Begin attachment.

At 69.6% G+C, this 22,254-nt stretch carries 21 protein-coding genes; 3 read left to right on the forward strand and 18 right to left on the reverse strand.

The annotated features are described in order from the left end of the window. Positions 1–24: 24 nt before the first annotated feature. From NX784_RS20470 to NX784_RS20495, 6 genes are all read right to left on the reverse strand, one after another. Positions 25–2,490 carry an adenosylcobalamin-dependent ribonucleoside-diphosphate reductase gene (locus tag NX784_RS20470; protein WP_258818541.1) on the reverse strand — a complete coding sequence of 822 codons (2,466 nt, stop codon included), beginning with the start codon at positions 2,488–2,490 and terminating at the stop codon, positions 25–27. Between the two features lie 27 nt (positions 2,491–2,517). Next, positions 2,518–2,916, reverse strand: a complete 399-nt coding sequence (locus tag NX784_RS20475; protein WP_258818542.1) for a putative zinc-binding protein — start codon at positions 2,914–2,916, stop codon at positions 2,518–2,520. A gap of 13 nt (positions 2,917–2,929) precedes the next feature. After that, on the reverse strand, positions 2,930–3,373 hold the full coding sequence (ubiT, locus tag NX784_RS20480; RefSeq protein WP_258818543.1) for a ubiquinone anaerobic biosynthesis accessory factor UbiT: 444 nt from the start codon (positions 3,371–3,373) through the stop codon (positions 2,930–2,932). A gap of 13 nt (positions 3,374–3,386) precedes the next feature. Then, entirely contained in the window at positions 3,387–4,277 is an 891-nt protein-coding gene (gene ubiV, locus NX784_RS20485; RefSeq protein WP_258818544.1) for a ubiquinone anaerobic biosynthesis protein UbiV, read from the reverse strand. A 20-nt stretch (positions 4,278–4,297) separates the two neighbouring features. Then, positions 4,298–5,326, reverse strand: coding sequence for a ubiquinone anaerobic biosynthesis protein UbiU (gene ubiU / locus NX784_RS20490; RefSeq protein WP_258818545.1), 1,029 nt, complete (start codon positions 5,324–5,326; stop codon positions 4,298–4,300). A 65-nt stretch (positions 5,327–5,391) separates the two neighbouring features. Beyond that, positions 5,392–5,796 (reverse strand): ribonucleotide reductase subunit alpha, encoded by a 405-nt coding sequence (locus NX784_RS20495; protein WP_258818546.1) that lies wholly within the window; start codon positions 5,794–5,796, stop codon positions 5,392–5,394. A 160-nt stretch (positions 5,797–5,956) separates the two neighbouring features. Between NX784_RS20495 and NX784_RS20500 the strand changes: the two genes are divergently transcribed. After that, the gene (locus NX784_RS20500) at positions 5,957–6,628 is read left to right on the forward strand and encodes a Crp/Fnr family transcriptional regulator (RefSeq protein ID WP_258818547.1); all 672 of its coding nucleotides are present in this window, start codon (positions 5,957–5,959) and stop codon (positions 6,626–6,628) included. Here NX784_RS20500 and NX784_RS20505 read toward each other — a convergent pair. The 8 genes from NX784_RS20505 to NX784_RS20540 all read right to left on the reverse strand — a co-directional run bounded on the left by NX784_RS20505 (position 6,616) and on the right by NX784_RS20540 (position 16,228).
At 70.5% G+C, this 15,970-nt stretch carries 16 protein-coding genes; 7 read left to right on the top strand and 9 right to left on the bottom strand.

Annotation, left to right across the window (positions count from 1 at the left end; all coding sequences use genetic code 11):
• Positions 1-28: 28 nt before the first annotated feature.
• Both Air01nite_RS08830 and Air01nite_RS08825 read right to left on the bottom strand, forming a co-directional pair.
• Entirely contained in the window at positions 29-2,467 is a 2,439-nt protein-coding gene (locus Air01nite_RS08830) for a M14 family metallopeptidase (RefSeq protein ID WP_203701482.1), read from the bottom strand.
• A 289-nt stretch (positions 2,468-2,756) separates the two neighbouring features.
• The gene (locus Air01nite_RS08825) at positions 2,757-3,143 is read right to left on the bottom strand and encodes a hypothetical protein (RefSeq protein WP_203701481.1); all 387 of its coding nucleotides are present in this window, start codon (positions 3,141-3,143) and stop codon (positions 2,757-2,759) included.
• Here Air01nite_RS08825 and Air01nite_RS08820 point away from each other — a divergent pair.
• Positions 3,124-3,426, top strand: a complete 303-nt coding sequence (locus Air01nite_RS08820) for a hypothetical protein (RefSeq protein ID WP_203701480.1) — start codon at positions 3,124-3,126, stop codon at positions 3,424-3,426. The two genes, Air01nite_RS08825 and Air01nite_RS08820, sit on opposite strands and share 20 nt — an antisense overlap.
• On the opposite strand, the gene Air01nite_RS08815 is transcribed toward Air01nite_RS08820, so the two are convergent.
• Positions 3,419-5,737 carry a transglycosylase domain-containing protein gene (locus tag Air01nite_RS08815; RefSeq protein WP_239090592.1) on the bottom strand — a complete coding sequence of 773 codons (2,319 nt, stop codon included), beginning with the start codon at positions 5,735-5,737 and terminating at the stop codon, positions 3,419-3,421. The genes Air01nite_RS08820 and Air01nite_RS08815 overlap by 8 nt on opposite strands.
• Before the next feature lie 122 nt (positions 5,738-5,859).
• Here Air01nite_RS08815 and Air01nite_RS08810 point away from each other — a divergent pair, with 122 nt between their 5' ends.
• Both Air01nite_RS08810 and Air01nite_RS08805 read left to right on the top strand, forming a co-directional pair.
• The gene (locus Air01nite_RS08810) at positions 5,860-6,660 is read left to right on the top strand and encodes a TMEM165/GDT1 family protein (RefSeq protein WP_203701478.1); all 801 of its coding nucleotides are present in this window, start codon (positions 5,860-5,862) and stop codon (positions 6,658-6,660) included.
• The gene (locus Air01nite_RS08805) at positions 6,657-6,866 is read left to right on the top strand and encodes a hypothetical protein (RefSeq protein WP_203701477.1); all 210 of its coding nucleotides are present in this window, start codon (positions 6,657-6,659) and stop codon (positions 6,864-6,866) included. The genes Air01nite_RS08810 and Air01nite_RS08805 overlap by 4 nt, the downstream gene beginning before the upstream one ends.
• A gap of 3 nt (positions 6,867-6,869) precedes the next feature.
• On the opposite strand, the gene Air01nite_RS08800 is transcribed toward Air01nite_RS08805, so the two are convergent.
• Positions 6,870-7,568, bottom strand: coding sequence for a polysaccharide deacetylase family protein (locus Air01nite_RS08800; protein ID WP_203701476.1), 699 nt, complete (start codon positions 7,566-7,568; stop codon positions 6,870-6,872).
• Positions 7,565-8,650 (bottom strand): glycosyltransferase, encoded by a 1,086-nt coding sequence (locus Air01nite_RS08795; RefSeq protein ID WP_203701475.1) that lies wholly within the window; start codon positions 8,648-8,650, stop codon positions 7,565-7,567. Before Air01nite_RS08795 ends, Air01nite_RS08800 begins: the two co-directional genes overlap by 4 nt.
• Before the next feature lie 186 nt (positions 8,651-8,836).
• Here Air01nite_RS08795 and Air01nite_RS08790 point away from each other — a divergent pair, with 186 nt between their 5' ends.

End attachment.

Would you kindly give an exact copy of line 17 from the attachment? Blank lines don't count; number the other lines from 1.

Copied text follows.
• The gene (locus Air01nite_RS08810) at positions 5,860-6,660 is read left to right on the top strand and encodes a TMEM165/GDT1 family protein (RefSeq protein WP_203701478.1); all 801 of its coding nucleotides are present in this window, start codon (positions 5,860-5,862) and stop codon (positions 6,658-6,660) included.